Thomas Jefferson's Notes On The State Of Virginia Analysis

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In his Notes on the State of Virginia, Jefferson discusses religion extensively. Jefferson defines freedom as allowing citizens to express themselves without fear of government or church persecution. He firmly believed in separation of church and state. Jefferson then goes on to use his religious beliefs to show that he prefers rural life to the urban life. Jefferson writes that, “Those who labour in the earth are the chosen people of God, if ever he had a chosen people, whose breasts he has made his peculiar for substantial and genuine virtue” (165). Today, modern Americans see freedom the same as Jefferson did. All of the freedoms expressed in the First Amendment, which was heavily influenced by Jefferson’s beliefs, are still exercised …show more content…
The idea of freedom has expanded, however. Since the time of publication of the Notes on the State of Virginia, the Constitution and all freedoms associated with it have grown to encompass all peoples of the Unites States, as opposed to being limited to white land-owners. Thomas Jefferson’s situation regarding slavery was a curious one. He lived his entire life despising slavery, yet owned slaves himself. Throughout his life, Jefferson abhorred the idea of slavery. He writes, “The whole commerce between master and slave is a perpetual exercise of the most boisterous passions, the most unremitting despotism on the one part, and degrading submissions on the other” (162). This is notable because his definition of slavery is directly contradictory to his own definition of freedom. Up until his death, Jefferson made efforts for complete emancipation of slaves, with the …show more content…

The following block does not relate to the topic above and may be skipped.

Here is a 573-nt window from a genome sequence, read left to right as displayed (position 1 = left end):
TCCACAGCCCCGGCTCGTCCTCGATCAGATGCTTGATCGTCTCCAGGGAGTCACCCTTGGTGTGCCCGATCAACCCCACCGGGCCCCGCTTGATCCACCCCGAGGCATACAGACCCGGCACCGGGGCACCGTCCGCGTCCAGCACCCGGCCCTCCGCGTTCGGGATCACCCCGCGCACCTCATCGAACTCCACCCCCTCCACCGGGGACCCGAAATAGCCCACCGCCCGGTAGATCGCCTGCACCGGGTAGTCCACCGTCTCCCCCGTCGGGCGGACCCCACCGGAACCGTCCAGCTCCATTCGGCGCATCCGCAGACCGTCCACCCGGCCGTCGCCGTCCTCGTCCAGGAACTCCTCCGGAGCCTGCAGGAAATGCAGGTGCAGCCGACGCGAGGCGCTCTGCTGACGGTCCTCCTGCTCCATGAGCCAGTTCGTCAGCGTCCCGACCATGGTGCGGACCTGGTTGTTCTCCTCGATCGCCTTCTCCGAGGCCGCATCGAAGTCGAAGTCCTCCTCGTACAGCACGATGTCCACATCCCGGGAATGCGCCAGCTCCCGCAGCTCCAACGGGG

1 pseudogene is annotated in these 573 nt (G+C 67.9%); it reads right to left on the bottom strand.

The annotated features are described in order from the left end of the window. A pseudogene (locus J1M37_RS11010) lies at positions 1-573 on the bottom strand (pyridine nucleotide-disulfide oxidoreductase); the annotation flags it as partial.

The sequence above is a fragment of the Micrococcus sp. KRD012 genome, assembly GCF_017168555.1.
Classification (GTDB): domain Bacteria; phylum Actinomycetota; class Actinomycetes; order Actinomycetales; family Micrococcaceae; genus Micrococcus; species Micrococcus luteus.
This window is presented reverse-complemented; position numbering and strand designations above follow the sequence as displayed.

This is likely due to a combination of the original purpose of the book, answering the questionnaire on the states by Francois Marbois, and defending the wildlife of Virginia from the attacks made by Buffon. When discussing the wildlife of Virginia, Jefferson makes it a point to leave no room for ignorance on the parts of anyone who has a want to criticize Virginia. He writes. “Ignorance is preferable to error; and he is less remote from the truth who believes nothing, than he who believes what is wrong” (33). He specifically goes on to reject statements made by Buffon stating that the wildlife of Virginia was inferior to their European counterparts by providing scientific evidence that are contrary Buffon’s beliefs. His strong defense of Virginia is probably due to the fact that Virginia, along with the entire United States, is his home. Seeing that he took up arms to defend his home from a superior military force, it is not too unreasonable to assume that Jefferson would defend it from mere words on a

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